The USA is one of the most important nations in the history of the automobile, in spite of the reality that a good 90 per cent of its models haven't really ventured beyond North American borders. In fact, many of us Europeans know America as a proprietor of generally worse quality, worse engineered, worse handling cars that do their best work in a straight line. Of course, such a generalisation is wildly inaccurate. There’s also the fact that there are many parameters by which we judge something to be ‘good’. With all this in mind, we’ve listed what we think can fairly be argued as the ‘best’ American cars of all time, for various reasons.
The 13 best American cars of all time
Ford Model T
We begin in 1908 with the Ford Model T. Described as “the car that put the world on wheels”, the Model T was the first mass-produced and thus widely available and affordable motor carriage. Today, driving one on the public highway would be dangerous and mastering its controls is akin to patting your head while rubbing your tummy and hopping on one leg. Nevertheless, for its role in bringing the car to the masses, its place on this list is assured.
Duesenberg Model J
The Model T is joined, for quite different reasons, by the Duesenberg Model J, the decade-long crescendo for a company whose business was the finest and most expensive automobiles on Earth. It cost around $22,000 in 1930, the equivalent of £246,000 today, in a time when the average house price was the equivalent £72,000 and on the eve of the Great Depression no less. It was a car very much unfit for the times, so why was it one of America’s best? Well, it’s the above. Monster engines and an incredible standard of engineering and innovation. A car that each owner was in on through the process of creating, from design blueprints to coachbuilding. Duesenberg buyers wanted the very best car in the world and that’s what they got. The Model J’s 245PS (180kW) four-valve DOHC straight-eight engine was race-proven and could push it up to 120mph. By 1937, the very last supercharged SSJ Deusenbergs were reaching 400PS (294kW)! It probably speaks volumes for the J that the depression didn’t kill Duesenberg in a night. These cars were selling – albeit slowly – for ten years before time was called.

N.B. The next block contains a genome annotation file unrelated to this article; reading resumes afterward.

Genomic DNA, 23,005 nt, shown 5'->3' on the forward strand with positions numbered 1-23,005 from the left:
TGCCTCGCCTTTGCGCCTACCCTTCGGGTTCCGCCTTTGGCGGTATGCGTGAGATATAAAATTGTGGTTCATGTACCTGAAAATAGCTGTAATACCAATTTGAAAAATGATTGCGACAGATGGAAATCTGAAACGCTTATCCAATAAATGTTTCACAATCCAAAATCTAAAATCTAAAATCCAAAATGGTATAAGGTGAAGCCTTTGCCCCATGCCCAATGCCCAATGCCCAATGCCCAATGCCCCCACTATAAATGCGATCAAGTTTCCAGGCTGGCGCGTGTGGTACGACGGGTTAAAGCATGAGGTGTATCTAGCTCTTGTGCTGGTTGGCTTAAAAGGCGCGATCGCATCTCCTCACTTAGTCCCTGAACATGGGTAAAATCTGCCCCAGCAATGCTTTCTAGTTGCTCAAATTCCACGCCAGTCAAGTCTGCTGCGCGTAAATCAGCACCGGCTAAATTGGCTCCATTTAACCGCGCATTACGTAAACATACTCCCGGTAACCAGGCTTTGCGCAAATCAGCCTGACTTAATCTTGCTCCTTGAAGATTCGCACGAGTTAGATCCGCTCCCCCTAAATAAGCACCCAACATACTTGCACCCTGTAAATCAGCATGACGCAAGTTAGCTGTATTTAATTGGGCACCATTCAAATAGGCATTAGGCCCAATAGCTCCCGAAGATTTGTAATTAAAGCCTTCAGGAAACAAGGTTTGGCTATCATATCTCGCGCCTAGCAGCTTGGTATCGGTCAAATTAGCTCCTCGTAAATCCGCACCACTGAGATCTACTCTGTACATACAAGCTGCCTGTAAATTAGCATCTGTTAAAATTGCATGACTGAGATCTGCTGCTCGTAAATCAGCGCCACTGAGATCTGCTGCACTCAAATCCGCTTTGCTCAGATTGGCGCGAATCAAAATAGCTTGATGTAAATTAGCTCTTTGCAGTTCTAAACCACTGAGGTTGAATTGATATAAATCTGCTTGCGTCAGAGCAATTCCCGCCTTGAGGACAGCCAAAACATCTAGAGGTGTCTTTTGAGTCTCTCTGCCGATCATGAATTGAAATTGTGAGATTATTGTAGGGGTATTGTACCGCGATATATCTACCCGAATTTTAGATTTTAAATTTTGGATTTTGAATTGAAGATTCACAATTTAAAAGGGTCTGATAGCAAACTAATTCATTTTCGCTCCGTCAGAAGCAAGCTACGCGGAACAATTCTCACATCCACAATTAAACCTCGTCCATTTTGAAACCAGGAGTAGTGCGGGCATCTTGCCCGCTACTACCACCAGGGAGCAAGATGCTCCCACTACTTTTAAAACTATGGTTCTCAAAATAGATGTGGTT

The Willys Jeep has a lot to be thanked for in terms of its wartime service. It was after all the primary light wheeled transport vehicle for the US military, with Dwight D. Eisenhower once calling it “one of three decisive weapons the U.S. had during WWII”. We can also, however, thank the Jeep for everything that followed. Yes, all utility vehicles, near enough. The first Land Rover was inspired by the Willys, obviously the entire Jeep company and the Wrangler they still produce broadly in its image. All the qualities that made it good we now associate with why big chunky SUVs appeal to so many today – all-wheel-drive, rugged, capable and numerous. One of the best-ever American cars both for what it was, what it did and the legacy it left.
Should an American take on a British car make it on to a list of the best American cars? Absolutely. Because Americans are ingenuitive, demonstrable in Carrol Shelby rightly seeing the race-winning potential in a beefier V8-powered version of the diminutive AC Ace. It was also the car that taught us the potential of hot rodding and that a car can be transformed by a change of engine. It was a boon for 1960s racers and has been a prominent grid packer for us here at Goodwood in our 20-plus years of historic racing. Of course, racing should have no bearing on the perceived greatness of a road car. So then comes the oft-told tale that a Cobra was responsible for the creation of our 70mph motorway speed limits in the UK, to help it to its place on this list…
Ford Mustang GT
This is very much more the American car we know and love, perhaps the first of its kind. The Mustang on its release in 1965 was a smash hit. Why? It did something few to no other cars had managed. It was attainable and desirable. It egalitarianised the automobile as an object of want, not need, to the tune of more than tripling projected sales in its first year and reaching the one million mark within two years. It also happened to be pretty fast, when equipped with the 210PS (154kW) V8 it was upgraded with in the first year. This was a car that was as suited to racing as it was being a youngster’s runaround. Given the sales, it’s no wonder a torrent of pony car rivals followed, none matching the success of the ‘Stang.
The best-selling motor vehicle on Earth is considered good. In other news, water is wet. In all seriousness, the F-Series Ford has rightly been called the backbone of America. In its 70-plus years on sale, it’s been as much a family hack as it has a commercial workhorse, to families, labourers and workers of America. It’s had its ups and certainly its downs, so we’re picking the beloved 1993 ninth-generation F-Series F-150 as the representative. These are still numerous on American roads with some having clocked over 300,000 miles. Reliability and dependability are the remits for this truck and are part of the reason it’s so popular.